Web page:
Raney Nickel catalyst (40 g, 1.3 wt %, based on ether nitrile) is washed 3 times with 500 ml aliquots of isopropanol. In the first two cases, the solvent is decanted off and fresh solvent added. After suspending the catalyst in the third aliquot of isopropanol, the mixture is added to a two gallon autoclave reactor. The ether nitrile prepared in Part B above (3200 g, 3.5 mol) is then added to the reactor and stirred. A vacuum of 25 in. Hg is applied to the system and the contents of the reactor are heated to 120° C. The isopropanol and any residual water is removed by distillation over two hours until no condensate is seen forming on the condensor. The reactor is sealed. Hydrogen is then added to a pressure of 10 psi and the reactor is vented. The hydrogen purge and venting are repeated. Hydrogen is again added to a pressure of 10 psig and the contents of the reactor cooled over a few minutes to 70° C. The temperature of the reactor contents is increased to 135° C. (pressure increases to 160 psig) over approximately 30 minutes. Hydrogen is added to maintain the total pressure at 320 psi and the temperature is maintained at 135° to 140° C. for 32 hours. The reactor contents are cooled to 120° C., vented, and a vacuum of 25 in. Hg applied. The reactor contents are vacuum distilled for two hours, further cooled to 50° C., then drained from the reactor and filtered. The product (2950 grams) is tridecoxy (butoxy)n-n-propylene amine wherein n is a number in the range of 12 to 30, with about 85 to 90% of n being in the range of 18 to 22. The produce has a nitrogen content of 0.71% by weight and a total base number of 28.5.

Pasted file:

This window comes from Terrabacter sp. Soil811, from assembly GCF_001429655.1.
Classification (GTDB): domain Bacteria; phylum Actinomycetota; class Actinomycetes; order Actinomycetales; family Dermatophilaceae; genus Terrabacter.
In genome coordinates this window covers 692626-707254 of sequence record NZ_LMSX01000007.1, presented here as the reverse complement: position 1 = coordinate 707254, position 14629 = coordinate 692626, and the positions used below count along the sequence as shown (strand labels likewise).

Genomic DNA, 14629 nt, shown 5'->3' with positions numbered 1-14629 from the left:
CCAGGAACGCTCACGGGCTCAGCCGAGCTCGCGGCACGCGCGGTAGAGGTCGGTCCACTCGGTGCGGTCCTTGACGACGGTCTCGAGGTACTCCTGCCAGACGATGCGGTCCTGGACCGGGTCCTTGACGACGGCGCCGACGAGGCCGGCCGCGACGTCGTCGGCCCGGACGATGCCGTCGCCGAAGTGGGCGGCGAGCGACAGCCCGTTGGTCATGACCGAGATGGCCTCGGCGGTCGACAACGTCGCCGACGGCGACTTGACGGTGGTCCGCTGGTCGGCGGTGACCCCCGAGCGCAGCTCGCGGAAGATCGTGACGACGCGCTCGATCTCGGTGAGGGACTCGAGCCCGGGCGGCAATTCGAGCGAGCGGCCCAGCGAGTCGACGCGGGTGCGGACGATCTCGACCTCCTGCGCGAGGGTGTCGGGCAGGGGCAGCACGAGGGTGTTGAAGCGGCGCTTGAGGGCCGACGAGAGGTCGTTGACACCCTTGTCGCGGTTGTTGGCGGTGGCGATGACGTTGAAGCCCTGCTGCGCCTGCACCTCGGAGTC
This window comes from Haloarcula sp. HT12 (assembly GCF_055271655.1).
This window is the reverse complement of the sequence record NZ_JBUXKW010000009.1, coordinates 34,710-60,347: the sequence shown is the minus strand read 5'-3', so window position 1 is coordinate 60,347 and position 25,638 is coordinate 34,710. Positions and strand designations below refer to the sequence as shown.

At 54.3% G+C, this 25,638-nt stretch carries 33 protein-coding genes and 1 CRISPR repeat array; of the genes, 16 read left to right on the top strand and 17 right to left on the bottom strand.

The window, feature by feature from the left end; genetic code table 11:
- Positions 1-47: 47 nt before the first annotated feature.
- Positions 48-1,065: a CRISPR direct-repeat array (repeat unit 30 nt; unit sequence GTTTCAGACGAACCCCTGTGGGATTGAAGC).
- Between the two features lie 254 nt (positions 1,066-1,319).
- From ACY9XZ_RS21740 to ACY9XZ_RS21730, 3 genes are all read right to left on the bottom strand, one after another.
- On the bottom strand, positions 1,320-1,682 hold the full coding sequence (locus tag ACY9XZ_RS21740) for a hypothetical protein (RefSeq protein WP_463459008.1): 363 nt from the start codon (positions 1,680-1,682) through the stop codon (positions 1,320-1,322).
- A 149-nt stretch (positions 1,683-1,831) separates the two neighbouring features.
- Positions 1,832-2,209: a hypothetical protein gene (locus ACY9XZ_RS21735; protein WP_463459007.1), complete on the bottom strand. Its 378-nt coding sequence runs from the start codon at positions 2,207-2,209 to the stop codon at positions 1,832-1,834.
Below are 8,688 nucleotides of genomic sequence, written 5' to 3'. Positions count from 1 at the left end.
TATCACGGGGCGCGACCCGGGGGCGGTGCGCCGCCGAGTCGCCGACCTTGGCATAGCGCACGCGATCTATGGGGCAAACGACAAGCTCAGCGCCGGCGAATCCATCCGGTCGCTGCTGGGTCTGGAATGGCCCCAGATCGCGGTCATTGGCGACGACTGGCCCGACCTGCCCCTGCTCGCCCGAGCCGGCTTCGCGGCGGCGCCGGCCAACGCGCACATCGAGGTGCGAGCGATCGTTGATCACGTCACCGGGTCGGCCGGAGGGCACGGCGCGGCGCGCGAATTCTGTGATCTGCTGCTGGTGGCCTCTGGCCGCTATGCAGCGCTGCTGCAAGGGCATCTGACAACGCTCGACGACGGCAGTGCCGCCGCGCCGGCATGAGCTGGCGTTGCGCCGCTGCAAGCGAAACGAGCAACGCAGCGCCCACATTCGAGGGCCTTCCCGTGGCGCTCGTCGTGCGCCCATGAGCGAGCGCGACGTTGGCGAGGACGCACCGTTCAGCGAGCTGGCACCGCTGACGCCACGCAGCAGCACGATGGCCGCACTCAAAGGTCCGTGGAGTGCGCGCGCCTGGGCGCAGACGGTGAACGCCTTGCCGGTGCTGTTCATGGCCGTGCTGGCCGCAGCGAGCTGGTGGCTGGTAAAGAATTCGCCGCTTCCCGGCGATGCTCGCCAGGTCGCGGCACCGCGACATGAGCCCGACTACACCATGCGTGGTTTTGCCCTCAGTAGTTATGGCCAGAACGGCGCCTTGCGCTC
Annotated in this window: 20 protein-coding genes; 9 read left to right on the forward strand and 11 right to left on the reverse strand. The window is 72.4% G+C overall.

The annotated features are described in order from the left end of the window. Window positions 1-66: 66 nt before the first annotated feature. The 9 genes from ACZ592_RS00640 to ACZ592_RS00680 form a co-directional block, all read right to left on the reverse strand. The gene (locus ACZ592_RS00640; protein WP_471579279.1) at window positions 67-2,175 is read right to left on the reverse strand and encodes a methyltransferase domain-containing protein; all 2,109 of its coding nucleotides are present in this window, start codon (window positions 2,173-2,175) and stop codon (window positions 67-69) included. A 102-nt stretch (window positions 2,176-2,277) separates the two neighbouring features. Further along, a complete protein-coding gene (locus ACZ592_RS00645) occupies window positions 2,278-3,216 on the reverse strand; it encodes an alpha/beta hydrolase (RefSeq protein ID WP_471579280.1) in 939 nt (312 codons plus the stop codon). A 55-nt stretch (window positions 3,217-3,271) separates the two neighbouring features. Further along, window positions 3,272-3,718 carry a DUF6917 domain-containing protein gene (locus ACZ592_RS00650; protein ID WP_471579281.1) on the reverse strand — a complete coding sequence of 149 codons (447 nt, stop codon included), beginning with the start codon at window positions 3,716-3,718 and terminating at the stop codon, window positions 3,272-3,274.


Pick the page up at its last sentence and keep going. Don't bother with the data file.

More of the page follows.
The following concentrate is prepared:
Product of Example 1.
Aromatic petroleum naphtha solvent having a
specific gravity of 0.874, a flash point of 104° F.
and a viscosity @ 25° C. of 0.9 sSt.
Dodecenyl succinic acid-ester derived from
one mole of dodecenyl succinic acid and
one mole of 1,3-propanediol.
Gasoline formulations are prepared by adding the foregoing concentrate to gasoline at the treatment levels of 260 ppm, 320 ppm and 412 ppm.
The enhanced lubricity characteristics of fuel compositions containing the inventive additive combination are demonstrated by the following test results wherein the fuels are tested with a high frequency reciprocating rig using test method ASTM D6079-97. With these results improvement is indicated when the diameter of the wear scar is reduced. The results are indicated in the following Table 1.
Fuel: diesel fuel (D)
or gasoline (G)
Product of Example
Ester derived from
acid and 1,3-pro-
pane diol, ppm
Reduction of wear
scar vs. base %
While the invention has been explained in relation to its preferred embodiments, it is to be understood that various modifications thereof will become apparent to those skilled in the art upon reading the specification. Therefore, it is to be understood that the invention disclosed herein is intended to cover such modifications as fall within the scope of the appended claims.
|Cited Patent||Filing date||Publication date||Applicant||Title|
|US3440029 *||May 20, 1964||Apr 22, 1969||Dow Chemical Co||Gasoline containing anti-icing additive|